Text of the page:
Waiting is a skill! It has to be explicitly taught and practiced. A huge part of our Play to Learn program is concerned with teaching children how to wait and our teachers draw on extensive experience to make sure that children are challenged to wait just the right amount that each child needs to develop this skill further.

Another huge part of our program is the development of core strength and endurance. In a world of soft furnishings, comfortable couches, more time spent sitting, lots of devices, and smaller backyards, children are 15% less physically active than their parents were at the same age. This has huge ramifications for postural tone, and the majority of the activities in our Play to Learn classes which may appear to be “just for fun” are actually devised to develop children’s postural muscles to facilitate better endurance.

Our program is designed to develop these skills in a spiralling continuum and a gentle progression in which the child has lots of choices. It’s developmentally-appropriate for children who are aged 2-4 years to do a lot of refusing and protesting. This is important for them to learn to be assertive. Usually the best way to handle this stage is to allow them choices when appropriate, respect their decision when you can, and assert boundaries when refusing or protesting is not acceptable. We find this stage usually passes much faster this way.

Verbal comprehension, working memory, and sequencing are all developed through specific tasks as well as incidentally throughout the lessons as part of other activities. Academic skills like colour recognition and counting are also incidental to other tasks; we use counting as a way of teaching children to pace themselves and self-regulate, rather than focusing on teaching number, and colours are used as a way to vary activities and stimulate motivation rather than taught by rote.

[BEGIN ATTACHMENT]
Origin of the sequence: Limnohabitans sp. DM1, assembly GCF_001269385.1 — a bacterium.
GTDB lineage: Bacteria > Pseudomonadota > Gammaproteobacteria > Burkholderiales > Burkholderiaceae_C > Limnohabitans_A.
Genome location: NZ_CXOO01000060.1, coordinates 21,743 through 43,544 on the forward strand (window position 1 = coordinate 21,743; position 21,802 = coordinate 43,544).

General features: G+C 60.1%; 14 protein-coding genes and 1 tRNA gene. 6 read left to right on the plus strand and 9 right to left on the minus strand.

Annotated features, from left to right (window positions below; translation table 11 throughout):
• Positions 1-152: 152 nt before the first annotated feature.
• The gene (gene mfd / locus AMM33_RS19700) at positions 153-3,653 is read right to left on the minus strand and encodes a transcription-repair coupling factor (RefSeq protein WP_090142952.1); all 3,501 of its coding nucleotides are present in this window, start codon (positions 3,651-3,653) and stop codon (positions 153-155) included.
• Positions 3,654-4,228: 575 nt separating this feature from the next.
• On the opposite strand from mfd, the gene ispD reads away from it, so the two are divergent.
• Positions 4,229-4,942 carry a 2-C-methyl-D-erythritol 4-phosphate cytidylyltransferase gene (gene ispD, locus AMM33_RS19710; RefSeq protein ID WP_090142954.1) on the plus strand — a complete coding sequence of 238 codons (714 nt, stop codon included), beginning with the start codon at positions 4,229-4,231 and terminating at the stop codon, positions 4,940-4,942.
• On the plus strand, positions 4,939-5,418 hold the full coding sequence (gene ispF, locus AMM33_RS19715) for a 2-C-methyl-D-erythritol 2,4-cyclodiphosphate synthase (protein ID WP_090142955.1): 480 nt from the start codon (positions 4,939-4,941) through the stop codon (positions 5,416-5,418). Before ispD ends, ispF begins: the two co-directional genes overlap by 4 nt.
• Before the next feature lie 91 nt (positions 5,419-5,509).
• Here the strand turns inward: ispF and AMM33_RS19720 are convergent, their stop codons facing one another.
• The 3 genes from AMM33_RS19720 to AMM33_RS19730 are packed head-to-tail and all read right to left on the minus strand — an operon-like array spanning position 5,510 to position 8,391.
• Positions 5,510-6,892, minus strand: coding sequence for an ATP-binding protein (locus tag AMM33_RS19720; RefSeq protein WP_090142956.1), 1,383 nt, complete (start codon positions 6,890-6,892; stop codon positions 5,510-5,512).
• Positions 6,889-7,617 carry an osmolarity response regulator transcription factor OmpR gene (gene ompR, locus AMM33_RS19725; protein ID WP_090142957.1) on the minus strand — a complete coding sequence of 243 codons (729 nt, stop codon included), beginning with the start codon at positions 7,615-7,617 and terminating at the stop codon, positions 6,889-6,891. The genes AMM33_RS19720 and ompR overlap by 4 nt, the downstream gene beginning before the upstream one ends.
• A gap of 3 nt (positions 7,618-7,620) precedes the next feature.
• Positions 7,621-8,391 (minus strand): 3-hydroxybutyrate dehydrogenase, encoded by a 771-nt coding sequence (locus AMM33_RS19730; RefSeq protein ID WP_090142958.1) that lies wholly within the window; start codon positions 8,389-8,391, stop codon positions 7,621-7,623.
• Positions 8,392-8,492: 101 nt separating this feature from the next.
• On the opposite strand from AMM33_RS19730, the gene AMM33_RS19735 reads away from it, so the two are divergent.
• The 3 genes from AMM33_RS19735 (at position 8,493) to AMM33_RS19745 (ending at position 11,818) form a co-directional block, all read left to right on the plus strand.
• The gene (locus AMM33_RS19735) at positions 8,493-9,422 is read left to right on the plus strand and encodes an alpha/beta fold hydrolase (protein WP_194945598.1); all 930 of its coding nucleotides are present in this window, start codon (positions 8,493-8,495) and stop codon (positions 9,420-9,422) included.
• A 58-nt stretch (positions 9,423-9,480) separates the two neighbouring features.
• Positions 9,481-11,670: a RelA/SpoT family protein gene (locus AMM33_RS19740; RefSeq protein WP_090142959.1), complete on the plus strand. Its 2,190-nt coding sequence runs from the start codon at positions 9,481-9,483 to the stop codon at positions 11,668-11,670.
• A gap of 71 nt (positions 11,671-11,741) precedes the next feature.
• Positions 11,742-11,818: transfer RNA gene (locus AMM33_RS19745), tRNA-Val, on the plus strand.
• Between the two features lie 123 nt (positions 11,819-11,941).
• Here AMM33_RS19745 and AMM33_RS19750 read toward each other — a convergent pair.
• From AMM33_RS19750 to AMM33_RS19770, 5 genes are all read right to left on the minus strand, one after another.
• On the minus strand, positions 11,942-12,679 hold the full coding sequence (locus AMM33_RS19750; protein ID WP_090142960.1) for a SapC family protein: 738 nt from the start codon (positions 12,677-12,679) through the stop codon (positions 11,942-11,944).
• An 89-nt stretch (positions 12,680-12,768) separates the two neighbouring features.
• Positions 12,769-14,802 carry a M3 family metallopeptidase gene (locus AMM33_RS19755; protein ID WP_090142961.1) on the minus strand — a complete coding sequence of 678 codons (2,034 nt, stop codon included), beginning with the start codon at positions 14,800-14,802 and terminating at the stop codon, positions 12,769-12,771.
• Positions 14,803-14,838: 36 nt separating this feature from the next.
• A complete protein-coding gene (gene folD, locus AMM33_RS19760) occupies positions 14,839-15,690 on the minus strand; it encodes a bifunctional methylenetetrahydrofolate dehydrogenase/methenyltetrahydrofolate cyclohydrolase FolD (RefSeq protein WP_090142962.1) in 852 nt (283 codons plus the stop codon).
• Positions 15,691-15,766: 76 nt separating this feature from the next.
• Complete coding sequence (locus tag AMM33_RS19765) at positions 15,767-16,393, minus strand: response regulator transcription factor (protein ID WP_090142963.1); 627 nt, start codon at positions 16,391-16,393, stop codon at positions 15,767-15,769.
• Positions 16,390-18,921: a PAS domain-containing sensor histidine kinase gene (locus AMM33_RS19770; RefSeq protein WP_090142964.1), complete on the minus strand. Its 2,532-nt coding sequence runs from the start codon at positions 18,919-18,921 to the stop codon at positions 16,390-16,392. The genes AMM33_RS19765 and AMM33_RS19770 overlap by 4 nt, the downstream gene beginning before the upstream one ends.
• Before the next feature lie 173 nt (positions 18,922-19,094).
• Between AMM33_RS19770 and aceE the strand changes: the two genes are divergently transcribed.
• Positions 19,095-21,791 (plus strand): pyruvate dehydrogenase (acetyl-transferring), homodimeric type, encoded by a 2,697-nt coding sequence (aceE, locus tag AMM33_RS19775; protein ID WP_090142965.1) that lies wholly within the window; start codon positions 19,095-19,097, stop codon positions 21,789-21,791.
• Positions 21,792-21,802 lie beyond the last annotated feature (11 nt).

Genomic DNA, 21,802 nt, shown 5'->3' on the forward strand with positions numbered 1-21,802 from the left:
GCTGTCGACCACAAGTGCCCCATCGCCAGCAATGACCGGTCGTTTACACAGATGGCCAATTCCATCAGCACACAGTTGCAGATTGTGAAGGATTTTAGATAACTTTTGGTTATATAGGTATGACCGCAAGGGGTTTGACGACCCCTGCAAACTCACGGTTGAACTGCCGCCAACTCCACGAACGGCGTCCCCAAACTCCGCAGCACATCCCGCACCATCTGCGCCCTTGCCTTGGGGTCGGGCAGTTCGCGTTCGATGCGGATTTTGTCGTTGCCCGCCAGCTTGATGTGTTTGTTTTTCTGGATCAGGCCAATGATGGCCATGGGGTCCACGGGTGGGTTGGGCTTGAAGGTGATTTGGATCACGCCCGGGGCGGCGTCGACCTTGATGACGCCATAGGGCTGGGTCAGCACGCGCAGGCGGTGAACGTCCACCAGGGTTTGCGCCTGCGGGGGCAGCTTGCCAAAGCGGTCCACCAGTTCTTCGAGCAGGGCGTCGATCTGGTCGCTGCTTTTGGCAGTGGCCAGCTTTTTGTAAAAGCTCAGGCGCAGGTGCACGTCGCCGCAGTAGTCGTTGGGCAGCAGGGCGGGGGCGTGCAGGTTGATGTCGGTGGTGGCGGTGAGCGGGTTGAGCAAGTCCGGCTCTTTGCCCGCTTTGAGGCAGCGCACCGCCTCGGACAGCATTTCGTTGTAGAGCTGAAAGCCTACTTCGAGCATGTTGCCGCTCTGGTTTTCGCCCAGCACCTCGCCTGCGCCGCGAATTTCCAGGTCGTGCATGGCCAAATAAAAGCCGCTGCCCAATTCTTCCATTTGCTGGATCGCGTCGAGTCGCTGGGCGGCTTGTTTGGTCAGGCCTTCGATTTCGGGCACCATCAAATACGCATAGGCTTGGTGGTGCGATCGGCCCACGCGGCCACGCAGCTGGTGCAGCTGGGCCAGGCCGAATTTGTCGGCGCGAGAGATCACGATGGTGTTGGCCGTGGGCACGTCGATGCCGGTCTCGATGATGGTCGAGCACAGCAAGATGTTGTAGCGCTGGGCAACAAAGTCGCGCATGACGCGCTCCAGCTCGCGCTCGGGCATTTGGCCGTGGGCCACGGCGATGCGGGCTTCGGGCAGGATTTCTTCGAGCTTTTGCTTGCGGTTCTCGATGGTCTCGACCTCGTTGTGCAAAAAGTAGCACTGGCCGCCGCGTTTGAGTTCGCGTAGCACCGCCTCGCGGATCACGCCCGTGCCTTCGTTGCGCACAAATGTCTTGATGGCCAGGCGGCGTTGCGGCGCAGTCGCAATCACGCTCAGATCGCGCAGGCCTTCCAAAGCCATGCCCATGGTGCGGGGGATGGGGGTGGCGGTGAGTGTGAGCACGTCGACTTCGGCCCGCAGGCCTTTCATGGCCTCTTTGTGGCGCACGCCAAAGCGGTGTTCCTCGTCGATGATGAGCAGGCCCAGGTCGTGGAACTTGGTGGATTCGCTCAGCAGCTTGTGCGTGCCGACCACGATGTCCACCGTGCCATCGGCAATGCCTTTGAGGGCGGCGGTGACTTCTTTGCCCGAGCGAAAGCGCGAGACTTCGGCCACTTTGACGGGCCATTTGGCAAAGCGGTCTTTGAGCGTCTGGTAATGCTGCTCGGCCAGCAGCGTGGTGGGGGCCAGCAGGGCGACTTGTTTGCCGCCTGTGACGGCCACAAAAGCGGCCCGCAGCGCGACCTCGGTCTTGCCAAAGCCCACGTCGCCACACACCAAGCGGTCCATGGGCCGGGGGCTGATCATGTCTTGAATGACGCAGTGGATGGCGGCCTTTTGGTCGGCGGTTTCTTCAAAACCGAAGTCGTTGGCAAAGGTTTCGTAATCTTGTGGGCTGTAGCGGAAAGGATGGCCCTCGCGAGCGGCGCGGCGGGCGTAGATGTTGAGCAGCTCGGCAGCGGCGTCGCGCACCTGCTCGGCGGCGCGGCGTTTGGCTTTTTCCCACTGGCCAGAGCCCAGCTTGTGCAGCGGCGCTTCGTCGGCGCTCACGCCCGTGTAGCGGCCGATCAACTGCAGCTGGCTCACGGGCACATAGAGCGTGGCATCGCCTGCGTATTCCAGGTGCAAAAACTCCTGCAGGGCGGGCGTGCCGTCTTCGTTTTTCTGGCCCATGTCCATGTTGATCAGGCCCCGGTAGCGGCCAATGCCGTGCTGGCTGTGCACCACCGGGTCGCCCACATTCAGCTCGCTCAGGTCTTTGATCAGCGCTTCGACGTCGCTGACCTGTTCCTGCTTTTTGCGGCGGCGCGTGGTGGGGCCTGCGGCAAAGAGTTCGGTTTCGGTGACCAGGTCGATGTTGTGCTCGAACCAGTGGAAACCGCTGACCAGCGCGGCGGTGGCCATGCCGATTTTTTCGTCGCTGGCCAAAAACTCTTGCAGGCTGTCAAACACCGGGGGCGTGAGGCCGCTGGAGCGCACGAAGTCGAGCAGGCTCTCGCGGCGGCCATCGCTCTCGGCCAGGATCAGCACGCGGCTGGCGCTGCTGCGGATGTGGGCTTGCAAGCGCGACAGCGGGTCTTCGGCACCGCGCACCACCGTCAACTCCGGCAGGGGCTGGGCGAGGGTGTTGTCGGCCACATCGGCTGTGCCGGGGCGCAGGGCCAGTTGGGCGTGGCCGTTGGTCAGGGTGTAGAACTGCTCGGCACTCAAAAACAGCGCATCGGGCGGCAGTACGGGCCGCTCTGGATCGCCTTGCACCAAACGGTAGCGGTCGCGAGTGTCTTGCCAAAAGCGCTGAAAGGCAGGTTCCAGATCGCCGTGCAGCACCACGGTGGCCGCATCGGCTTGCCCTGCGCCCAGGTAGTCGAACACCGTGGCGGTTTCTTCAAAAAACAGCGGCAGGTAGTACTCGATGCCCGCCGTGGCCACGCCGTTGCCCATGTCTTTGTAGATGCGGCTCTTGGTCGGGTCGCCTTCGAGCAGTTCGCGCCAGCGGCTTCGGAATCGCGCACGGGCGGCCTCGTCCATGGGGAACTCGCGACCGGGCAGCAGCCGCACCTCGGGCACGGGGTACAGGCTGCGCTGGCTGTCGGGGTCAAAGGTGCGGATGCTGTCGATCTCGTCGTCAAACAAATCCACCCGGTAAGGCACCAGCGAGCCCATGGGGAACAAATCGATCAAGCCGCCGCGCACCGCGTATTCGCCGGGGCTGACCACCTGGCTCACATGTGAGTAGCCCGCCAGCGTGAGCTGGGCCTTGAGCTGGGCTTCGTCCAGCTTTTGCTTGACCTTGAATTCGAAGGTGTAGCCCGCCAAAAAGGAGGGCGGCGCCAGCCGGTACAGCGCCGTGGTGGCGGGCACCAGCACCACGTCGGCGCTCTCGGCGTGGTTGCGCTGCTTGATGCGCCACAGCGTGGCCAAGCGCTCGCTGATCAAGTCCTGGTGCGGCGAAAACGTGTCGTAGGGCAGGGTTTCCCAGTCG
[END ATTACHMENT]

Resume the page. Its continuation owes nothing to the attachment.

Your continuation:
It is now broadly recognised that the best activities to promote school readiness in the community are early childhood programs that provide opportunities for family involvement, rather than childcare settings where parents do not participate. When you join in alongside your child, you have a wonderful opportunity to model learning and social behaviour, to provide additional scaffolding as required by your child to better ensure their successful learning, and to learn some of the tricks and tips that experienced teachers of young children need to have in their toolkit and that many parents find so useful.